Of lapels and jingoism

Today, the mass media has decided to shoot off a series of stories about Barack Obama’s decision not to wear an American flag lapel pin during the campaign.  Apparently, during an interview with a reporter for Cedar Rapids’ KCRG-TV asked him why he wasn’t wearing one, to which Obama replied:

The truth is that right after 9/11 I had a pin.  Shortly after 9/11, particularly because as we’re talking about the Iraq war, that became a substitute for, I think, true patriotism, which is speaking out on issues that are of importance to our national security. I decided I won’t wear that pin on my chest.  Instead I’m going to try to tell the American people what I believe what will make this country great and hopefully that will be a testimony to my patriotism.

When I read this story I asked myself, “That’s news?”  It certainly seemed like a reasonable response from Obama, especially considering the level of “patriotism” that surrounded the Iraq War.

But, it appears that some outlets are making a big deal out of it.  On a whim unrelated to the lapel story, I visited the liberal-biased fact-checking website Media Matters, where one example of a discussion of the issue between pundits on Fox News was the third top story.  The pundit they chose to be anti-Obama was a guy named Mark Williams, whose first remarks were:

It uh, well first of all, Obama’s very different than those other names, in that Obama says he took his flag pin off after 9-11, and he felt, apparently, some sort of an affinity or some sort of a connection, because at that point he felt it OK to come out of the closet as the domestic insurgent he is.

For me, this was jaw dropping stupidity.  First, it ignored the facts, which was part of why Media Matters was taking it to task but it also carried the stench of jingoism with it.  Of course, the stench only grew stronger as the session went on:

He took it off after 9/11. He said that he felt that the flag was becoming something — it was becoming too noticeable, too high profile. He thought that people were wearing it in place of showing their patriotism. I mean, come on, what has Obama done to demonstrate the patriotism that he says doesn’t belong on his lapel? What’s he done to demonstrate that, except get out there, badmouth this country, and help demoralize the troops, and help do his part to undermine this nation?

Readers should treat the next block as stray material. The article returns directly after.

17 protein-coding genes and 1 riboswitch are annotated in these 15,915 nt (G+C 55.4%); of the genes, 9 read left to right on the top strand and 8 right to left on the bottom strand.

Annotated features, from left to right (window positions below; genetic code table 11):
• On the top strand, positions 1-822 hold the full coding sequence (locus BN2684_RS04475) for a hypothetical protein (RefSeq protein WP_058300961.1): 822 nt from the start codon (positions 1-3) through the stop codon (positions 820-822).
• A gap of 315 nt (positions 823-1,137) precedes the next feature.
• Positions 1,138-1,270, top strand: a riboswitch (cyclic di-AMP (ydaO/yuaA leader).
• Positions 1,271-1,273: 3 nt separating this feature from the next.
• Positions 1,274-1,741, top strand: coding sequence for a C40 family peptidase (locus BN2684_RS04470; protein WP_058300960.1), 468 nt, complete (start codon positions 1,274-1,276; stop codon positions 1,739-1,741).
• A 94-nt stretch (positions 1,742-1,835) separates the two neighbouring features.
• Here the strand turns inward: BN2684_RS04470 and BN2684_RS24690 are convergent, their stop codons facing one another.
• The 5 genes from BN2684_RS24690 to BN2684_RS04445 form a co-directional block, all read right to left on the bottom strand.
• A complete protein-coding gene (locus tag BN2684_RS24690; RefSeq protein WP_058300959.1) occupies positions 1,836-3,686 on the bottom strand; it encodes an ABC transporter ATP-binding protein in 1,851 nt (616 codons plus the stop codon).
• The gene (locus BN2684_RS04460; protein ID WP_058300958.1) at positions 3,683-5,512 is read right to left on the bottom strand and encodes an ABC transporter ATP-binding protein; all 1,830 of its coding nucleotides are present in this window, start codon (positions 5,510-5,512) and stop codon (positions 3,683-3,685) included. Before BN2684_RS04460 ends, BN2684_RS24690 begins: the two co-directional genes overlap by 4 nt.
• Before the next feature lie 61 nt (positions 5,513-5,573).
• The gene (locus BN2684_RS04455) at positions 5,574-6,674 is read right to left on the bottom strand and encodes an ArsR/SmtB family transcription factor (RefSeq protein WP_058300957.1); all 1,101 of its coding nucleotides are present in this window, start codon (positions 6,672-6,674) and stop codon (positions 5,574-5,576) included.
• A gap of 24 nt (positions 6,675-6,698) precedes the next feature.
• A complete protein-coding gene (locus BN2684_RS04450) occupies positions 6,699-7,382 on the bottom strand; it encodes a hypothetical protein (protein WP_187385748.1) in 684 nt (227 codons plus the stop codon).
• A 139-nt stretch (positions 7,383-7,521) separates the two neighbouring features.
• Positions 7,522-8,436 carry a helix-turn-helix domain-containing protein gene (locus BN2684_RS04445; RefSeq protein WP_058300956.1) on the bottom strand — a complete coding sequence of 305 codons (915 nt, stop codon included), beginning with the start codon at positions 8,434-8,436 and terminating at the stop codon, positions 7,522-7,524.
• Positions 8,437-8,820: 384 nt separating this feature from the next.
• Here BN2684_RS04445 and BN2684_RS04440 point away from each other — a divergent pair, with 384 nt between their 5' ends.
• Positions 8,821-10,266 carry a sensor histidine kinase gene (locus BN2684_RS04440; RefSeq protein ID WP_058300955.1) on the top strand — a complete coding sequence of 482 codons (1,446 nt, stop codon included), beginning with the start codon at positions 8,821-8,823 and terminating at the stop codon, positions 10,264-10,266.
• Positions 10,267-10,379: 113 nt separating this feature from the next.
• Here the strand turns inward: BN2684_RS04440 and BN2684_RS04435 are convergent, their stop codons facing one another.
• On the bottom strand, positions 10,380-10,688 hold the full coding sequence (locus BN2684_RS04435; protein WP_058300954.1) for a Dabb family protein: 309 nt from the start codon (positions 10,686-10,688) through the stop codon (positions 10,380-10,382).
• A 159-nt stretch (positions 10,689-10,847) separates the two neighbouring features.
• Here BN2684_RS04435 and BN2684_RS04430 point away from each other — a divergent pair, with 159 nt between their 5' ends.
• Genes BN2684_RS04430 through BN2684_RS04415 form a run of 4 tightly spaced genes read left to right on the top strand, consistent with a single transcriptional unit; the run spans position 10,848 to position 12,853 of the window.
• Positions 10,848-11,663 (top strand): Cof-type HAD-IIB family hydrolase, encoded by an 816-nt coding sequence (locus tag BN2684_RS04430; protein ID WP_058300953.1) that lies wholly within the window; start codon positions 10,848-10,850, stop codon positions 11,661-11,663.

This is a perfect example of jingoism, which conflates patriotism with a policy of belligerence abroad.  Obama, of course, has not “badmouthed” our country and doesn’t aim to demoralize the troops or undermine the nation.  In fact, he has been advocating a position that is more beneficial for the troops and the nation as a whole that the policy advocated by the Bush administration and apparently Mark Williams.

Media Matters has two other stories relating to media coverage of the lapel comment.  I was intrigued by the other Fox News pundit session where two pundits agreed that Obama was being unpatriotic to get votes with the anti-American left.  During that segment, they intermittently ran photos of Obama from when he was sworn into the Senate and did wear a lapel pin as an attempt to discredit him.

Typically, I never watch cable news because I think it’s too sensationalistic and geared more towards entertainment than information.   However, I never thought that the quality of content would be that low or so blatantly jingoistic, especially when the well-known motto of Fox News is “Fair and Balanced”.

Of course, Fox News wasn’t the only one to pick this story up or try to make it into a big election issue, which it should not be.  The New York Times wrote several pieces as did the Washington Post, most of the television networks, and a variety of other sources.  Basically, it was a disappointing day from the American media.

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About Meng Bomin

Real name Benjamin Main, I am a graduate of Grinnell College with a degree in Biological Chemistry.
This entry was posted in Current events, Opinions, Politics. Bookmark the permalink.

One Response to Of lapels and jingoism

  1. Pingback: U.S. Common Sense » Blog Archive » Meng Bomin: “Of lapels and jingoism”

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